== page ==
Americans appear to actually thrive on adversity, according to a study published this week that reached the conclusion after researching the nation’s biggest economic downturn.
Life expectancy during the peak years of the Great Depression increased 6.2 years — from 57.1 years in 1929 to 63.3 years in 1933 — according to University of Michigan researchers Jose A. Tapia Granados and Ana Diez Roux. The increase applied to men and women, whites and non-whites. The team crunched data from the federal government and concluded that “population health did not decline and indeed generally improved during the four years of the Great Depression, 1930-1933, with mortality decreasing for almost all ages, and life expectancy increasing by several years in males, females, whites, and non-whites.” For most age groups, “mortality tended to peak during years of strong economic expansion (such as 1923, 1926, 1929 and 1936-1937),” they wrote in the “Proceedings of the National Academy of Sciences.” “The finding is strong and counterintuitive,” said Tapia Granados, the lead author of the study. “Most people assume that periods of high unemployment are harmful to health.” The researchers used historical life expectancy and mortality data to examine the association between economic growth and population health from 1920 to 1940. Though population health improved during 1930-1933 and during the recessions of 1921 and 1938, mortality — the death rate — increased and life expectancy fell during times of economic expansion, such as 1923, 1926, 1929 and 1936-1937, they wrote.
In Depth: Money and Main Street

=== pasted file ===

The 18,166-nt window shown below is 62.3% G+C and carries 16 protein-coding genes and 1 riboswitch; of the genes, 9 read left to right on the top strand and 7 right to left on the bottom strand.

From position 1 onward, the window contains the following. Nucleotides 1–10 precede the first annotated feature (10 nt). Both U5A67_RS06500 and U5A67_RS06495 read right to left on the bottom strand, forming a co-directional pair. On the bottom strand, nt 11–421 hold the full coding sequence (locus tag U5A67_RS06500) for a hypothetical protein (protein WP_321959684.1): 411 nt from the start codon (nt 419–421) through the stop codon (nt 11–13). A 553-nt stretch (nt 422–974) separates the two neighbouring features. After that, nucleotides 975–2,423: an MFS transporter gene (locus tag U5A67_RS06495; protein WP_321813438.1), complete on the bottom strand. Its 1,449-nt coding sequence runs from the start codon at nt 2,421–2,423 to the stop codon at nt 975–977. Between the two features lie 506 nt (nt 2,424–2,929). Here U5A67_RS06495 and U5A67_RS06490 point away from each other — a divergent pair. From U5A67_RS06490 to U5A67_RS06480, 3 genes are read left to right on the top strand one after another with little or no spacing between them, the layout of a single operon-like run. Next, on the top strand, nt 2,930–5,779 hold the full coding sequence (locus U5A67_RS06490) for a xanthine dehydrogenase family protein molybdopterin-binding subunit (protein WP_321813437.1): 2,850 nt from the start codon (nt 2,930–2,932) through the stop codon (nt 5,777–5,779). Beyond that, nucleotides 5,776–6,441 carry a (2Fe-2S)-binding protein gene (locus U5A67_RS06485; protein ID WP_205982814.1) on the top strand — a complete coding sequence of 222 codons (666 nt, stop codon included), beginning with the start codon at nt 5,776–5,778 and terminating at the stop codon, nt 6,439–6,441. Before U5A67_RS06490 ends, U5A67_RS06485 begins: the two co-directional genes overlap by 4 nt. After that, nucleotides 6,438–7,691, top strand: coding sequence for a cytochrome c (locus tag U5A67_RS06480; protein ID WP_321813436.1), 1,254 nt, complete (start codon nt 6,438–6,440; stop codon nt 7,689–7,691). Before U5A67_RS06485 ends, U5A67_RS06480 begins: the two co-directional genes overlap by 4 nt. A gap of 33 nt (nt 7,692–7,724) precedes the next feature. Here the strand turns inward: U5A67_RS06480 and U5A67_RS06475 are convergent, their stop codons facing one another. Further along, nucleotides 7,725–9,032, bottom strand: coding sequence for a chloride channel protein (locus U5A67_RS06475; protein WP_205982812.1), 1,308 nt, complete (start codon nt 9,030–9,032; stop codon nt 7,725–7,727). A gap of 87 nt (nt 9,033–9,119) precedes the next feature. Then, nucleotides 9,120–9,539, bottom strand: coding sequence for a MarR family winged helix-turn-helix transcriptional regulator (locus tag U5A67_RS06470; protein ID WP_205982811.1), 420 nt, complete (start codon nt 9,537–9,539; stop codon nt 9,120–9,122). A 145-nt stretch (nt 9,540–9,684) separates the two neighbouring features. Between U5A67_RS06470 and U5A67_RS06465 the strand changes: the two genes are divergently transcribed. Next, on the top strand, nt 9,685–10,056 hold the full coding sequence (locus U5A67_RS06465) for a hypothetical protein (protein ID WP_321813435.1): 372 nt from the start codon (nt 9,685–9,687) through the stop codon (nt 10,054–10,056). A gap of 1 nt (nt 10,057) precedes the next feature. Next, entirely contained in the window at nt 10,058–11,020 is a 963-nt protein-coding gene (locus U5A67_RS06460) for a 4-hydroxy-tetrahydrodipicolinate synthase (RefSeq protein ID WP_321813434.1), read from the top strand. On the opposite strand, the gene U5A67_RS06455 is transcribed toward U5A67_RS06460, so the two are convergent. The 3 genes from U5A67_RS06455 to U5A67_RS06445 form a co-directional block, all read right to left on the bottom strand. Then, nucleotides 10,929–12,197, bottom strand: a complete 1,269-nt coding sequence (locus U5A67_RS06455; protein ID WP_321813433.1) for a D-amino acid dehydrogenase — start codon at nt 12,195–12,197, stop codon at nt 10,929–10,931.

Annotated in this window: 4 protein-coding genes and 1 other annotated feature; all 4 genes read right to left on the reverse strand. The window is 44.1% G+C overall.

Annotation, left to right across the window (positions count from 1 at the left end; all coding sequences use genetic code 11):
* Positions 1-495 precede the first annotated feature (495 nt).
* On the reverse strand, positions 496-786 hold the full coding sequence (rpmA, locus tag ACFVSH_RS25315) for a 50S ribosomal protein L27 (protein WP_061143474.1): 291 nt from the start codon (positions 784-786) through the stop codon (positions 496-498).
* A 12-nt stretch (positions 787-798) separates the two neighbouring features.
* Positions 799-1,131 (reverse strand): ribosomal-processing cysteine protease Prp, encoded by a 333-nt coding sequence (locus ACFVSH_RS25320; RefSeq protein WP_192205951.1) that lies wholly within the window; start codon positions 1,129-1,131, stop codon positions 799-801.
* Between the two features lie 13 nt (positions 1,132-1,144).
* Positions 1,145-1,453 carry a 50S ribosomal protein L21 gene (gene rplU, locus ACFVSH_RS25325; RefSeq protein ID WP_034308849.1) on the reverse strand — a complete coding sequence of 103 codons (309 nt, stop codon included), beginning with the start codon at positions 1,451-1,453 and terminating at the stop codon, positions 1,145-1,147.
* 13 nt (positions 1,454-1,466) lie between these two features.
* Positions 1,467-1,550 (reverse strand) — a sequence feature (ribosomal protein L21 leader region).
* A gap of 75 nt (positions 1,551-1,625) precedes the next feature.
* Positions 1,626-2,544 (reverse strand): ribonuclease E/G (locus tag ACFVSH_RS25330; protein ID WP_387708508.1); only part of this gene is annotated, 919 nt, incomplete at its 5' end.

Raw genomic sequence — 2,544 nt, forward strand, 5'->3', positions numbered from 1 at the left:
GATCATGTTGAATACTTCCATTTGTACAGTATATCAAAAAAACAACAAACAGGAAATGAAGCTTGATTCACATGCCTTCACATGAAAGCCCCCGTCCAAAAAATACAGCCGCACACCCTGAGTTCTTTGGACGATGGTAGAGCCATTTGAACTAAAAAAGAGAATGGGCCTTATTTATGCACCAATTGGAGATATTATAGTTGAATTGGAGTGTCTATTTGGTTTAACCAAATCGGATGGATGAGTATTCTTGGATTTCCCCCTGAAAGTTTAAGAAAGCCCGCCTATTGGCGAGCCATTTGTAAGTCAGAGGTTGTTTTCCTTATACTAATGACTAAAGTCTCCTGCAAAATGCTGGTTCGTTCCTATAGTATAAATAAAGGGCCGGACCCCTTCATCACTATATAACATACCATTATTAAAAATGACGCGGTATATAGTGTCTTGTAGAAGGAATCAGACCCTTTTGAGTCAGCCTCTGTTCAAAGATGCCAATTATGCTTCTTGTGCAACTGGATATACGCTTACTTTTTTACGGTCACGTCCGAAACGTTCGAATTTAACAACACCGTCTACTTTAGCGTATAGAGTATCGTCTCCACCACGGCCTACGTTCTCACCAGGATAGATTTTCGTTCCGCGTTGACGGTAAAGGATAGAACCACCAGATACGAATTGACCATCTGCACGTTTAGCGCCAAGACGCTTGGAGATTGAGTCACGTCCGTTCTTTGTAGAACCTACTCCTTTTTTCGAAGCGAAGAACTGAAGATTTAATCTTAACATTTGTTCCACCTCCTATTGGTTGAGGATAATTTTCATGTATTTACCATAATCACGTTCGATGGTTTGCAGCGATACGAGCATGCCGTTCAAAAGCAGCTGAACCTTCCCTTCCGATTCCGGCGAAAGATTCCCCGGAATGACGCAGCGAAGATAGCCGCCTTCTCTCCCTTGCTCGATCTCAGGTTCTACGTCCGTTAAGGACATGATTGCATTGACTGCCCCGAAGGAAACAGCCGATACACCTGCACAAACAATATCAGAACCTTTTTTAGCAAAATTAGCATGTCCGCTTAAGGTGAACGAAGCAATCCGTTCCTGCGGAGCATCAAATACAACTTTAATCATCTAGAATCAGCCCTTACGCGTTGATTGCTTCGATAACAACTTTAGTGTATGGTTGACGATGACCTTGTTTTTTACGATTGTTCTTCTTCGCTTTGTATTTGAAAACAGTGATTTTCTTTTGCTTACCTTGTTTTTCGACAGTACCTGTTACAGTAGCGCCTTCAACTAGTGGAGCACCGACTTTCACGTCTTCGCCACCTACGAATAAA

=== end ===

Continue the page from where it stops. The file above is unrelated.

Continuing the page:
The researchers looked at mortality rates due to six causes of death that made up two-thirds of total mortality in the 1930s: cardiovascular and kidney diseases, cancer, influenza and pneumonia, tuberculosis, motor vehicle injuries and suicide. Only suicide went up during economic downturns, they said, citing the recession years 1921, 1932 and 1938, but suicides accounted for less than 2 percent of total deaths. Those years were marked by high unemployment; the nation experienced its highest unemployment rate of 22.9 percent in 1932, they wrote. Yet from 1920 to 1940, life expectancy increased 8.8 years. The authors speculated about possible explanations for why population health tends to improve during recessions but not expansions. “During expansions, firms are very busy, and they typically demand a lot of effort from employees, who are required to work a lot of overtime, and to work at a fast pace,” Tapia Granados said. “This can create stress, which is associated with more drinking and smoking.” In addition, new, inexperienced workers may be more likely to become injured; workers may sleep less and adopt less healthy eating habits, he said. Further, boom times may translate into more industrial pollution, which can take a toll on populations’ health, he said. During recessions, with less work to do, employees may work slower, sleep longer and spend more time with family and friends, he said. With less money, they may spend less on alcohol and tobacco. The researchers pointed out that their work looked at the relationship between recessions and mortality on a macro level and was not predictive for any one person. The findings may apply to others, too. Tapia Granados, 53, whose work was self-funded, said he has carried out similar studies that looked at Japan, Spain and Sweden. “In the three of them, it was the same,” he said.